There’s No Timeline for Thankfulness
It’s often easy to forget to be grateful for the little things in life—but what seems so small can actually be more impactful than one may think. Every single day, you are faced with multiple opportunities and situations. Some of them are embraced with joy and thankfulness, while others are not so welcomed. With the busy hustle-and-bustle lifestyle, it’s easy to end the day without once reflecting on the things for which you’re thankful.
You may have seen in recent years where people post their “30 Days of Thankfulness” on social media—a trend that causes individuals to reflect upon the various daily occurrences, tangible items, or people in their lives. If you peruse your timeline, you might find people declaring their gratitude for family, great friends, love, everyday conversations, four-day weekends, running water, music, the opportunity to worship, sleep, sweaters (yes, sweaters), the generosity of a local community, umbrellas—and that’s just a small sampling of the plentiful list of things for which people are thankful.
But how often are people openly so thankful for such things when they aren’t part of an annual challenge on social media?
Being thankful, and showing that thankfulness on a more regular basis, can actually help you practice a healthier lifestyle, both physically and emotionally. According to the Harvard Medical School, gratitude is commonly associated with increased happiness in an individual, leading to a more positive emotional demeanor, a stronger ability to cultivate relationships with others, an overall improvement in health, and a more effective ability to overcome hardships in life.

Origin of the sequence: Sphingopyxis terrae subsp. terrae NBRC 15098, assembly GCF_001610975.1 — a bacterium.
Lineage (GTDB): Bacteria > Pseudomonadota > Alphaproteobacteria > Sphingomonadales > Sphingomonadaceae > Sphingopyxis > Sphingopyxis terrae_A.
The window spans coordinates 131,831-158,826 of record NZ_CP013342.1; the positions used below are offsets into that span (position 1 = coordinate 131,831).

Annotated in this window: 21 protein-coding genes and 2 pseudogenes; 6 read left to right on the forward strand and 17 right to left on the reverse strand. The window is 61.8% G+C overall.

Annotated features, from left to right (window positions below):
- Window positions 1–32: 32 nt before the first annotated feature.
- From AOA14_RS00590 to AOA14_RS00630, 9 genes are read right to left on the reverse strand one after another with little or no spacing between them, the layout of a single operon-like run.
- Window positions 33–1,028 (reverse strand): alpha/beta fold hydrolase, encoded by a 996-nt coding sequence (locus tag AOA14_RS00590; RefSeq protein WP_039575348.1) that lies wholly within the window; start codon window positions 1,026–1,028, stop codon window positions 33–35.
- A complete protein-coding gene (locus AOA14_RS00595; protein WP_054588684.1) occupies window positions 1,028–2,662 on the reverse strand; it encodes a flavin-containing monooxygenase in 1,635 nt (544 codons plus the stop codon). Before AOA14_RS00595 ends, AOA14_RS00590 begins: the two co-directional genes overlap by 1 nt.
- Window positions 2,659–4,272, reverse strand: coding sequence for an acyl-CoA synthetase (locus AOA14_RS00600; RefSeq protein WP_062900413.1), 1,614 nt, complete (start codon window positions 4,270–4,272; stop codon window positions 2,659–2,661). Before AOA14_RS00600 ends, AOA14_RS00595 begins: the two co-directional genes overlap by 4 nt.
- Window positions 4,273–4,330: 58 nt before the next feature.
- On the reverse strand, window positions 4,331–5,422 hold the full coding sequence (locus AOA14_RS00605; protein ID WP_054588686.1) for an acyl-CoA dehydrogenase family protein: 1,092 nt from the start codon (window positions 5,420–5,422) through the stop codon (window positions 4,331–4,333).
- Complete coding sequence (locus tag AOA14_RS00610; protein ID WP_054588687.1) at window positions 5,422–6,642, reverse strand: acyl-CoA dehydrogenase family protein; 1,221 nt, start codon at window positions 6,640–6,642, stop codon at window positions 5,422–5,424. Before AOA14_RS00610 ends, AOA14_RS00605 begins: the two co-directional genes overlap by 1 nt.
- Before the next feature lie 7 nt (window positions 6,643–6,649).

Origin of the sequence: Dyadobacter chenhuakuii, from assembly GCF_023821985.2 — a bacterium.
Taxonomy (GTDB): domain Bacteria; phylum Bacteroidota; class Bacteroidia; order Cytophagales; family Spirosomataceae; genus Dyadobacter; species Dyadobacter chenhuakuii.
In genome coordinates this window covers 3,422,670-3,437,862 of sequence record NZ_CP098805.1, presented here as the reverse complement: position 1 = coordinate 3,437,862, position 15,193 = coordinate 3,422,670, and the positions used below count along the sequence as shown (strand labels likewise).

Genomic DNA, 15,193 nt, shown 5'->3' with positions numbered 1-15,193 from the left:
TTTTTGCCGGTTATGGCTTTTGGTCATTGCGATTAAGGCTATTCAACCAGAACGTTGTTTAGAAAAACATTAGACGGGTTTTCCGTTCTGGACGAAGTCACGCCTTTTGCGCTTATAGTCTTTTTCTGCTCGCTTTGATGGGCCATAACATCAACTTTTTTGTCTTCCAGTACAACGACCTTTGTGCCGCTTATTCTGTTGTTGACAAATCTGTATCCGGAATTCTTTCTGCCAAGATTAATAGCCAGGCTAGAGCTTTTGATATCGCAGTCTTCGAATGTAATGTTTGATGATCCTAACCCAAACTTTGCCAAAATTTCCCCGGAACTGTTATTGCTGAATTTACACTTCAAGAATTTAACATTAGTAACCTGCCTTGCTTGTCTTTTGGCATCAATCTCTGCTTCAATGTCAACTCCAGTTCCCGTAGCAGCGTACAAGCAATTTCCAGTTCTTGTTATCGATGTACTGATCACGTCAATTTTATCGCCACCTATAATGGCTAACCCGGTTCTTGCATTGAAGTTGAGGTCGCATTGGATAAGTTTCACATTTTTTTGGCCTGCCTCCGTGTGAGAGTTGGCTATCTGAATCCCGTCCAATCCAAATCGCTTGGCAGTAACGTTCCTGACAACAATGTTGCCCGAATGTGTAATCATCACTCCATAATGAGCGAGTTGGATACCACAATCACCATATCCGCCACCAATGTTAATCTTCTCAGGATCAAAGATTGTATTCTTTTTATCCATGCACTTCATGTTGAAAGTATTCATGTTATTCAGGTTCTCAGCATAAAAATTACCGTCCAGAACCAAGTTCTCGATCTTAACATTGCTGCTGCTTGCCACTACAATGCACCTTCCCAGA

There are many different ways you can practice living with a heart of gratitude.
Write it down. Starting a journal of thankfulness—or maybe even using little Post-It notes and placing them in various places where you will see them as reminders later—can help you reflect more upon your gratitude by applying your thoughts to paper. By writing down those things for which you are thankful, you also give yourself the opportunity to come back later and remind yourself of that gratitude.
Tell someone. When you vocalize your gratefulness, it’s no longer just a thought in your head. Instead, it’s something you’ve declared and made known to another person—even better if you’re actually telling that person that you are thankful for him or her.
Use social media. Don’t be afraid to take part in the November “30 Days of Thankfulness” challenge on Facebook, Instagram, or any other apps and sites you might use. Not only does it provide a new level of accountability for you, but it also causes you to find a different thing for which to be thankful each day, thus making even those “small” blessings rather significant.
Do things for other people. Oftentimes, people get so caught up in their own busy schedules that they forget to slow down every once in a while and lend helping hands to those around them. Serving others, though, is actually an act of thankfulness, as it shows you’re thankful for those individuals, and you’re grateful to be able to be there for them. Take a picture for a group of friends trying to capture a memory. Let the person with only one item cut in front of you in the grocery store. Tell the barista you appreciate him for providing you coffee every morning. Let your coworkers know how valued they are at your workplace.
While November is the month people tend to be more thankful than usual, there’s no rule that says that has to be the case. You have the capability to be thankful any moment you choose. There will be big blessings in life, and there will be those that often go overlooked—but you don’t have to let them. And, equally as important, don’t forget to be thankful for the wonderful you that you were created to be.